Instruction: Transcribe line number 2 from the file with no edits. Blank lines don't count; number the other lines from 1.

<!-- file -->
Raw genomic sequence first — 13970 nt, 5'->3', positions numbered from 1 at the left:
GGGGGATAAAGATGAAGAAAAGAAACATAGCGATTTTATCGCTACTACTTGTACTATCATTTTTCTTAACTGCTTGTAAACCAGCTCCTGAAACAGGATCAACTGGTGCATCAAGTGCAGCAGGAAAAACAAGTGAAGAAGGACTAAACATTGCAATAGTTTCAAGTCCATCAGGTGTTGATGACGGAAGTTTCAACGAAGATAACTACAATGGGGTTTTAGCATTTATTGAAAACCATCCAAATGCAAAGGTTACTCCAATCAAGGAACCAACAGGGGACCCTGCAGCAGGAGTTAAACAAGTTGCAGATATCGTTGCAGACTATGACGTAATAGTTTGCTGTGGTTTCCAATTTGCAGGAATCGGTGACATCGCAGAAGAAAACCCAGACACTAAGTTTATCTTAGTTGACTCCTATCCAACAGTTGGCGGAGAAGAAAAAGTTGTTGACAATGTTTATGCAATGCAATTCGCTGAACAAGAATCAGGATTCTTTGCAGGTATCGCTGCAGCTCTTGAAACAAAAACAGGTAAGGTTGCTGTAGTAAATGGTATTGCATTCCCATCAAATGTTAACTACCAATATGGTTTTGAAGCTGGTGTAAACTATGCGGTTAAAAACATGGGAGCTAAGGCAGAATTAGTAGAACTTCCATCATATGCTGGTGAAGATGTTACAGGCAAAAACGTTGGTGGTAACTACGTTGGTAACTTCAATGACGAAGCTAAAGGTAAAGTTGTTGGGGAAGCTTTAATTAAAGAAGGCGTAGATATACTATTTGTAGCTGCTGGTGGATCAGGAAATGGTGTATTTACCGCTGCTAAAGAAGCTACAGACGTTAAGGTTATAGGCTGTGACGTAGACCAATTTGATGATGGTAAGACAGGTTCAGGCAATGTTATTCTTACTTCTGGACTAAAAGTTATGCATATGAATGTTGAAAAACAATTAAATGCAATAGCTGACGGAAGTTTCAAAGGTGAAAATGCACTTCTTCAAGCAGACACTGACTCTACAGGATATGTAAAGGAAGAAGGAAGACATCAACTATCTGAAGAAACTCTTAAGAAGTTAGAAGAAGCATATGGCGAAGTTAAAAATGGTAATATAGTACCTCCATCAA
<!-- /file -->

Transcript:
GGGGGATAAAGATGAAGAAAAGAAACATAGCGATTTTATCGCTACTACTTGTACTATCATTTTTCTTAACTGCTTGTAAACCAGCTCCTGAAACAGGATCAACTGGTGCATCAAGTGCAGCAGGAAAAACAAGTGAAGAAGGACTAAACATTGCAATAGTTTCAAGTCCATCAGGTGTTGATGACGGAAGTTTCAACGAAGATAACTACAATGGGGTTTTAGCATTTATTGAAAACCATCCAAATGCAAAGGTTACTCCAATCAAGGAACCAACAGGGGACCCTGCAGCAGGAGTTAAACAAGTTGCAGATATCGTTGCAGACTATGACGTAATAGTTTGCTGTGGTTTCCAATTTGCAGGAATCGGTGACATCGCAGAAGAAAACCCAGACACTAAGTTTATCTTAGTTGACTCCTATCCAACAGTTGGCGGAGAAGAAAAAGTTGTTGACAATGTTTATGCAATGCAATTCGCTGAACAAGAATCAGGATTCTTTGCAGGTATCGCTGCAGCTCTTGAAACAAAAACAGGTAAGGTTGCTGTAGTAAATGGTATTGCATTCCCATCAAATGTTAACTACCAATATGGTTTTGAAGCTGGTGTAAACTATGCGGTTAAAAACATGGGAGCTAAGGCAGAATTAGTAGAACTTCCATCATATGCTGGTGAAGATGTTACAGGCAAAAACGTTGGTGGTAACTACGTTGGTAACTTCAATGACGAAGCTAAAGGTAAAGTTGTTGGGGAAGCTTTAATTAAAGAAGGCGTAGATATACTATTTGTAGCTGCTGGTGGATCAGGAAATGGTGTATTTACCGCTGCTAAAGAAGCTACAGACGTTAAGGTTATAGGCTGTGACGTAGACCAATTTGATGATGGTAAGACAGGTTCAGGCAATGTTATTCTTACTTCTGGACTAAAAGTTATGCATATGAATGTTGAAAAACAATTAAATGCAATAGCTGACGGAAGTTTCAAAGGTGAAAATGCACTTCTTCAAGCAGACACTGACTCTACAGGATATGTAAAGGAAGAAGGAAGACATCAACTATCTGAAGAAACTCTTAAGAAGTTAGAAGAAGCATATGGCGAAGTTAAAAATGGTAATATAGTACCTCCATCAA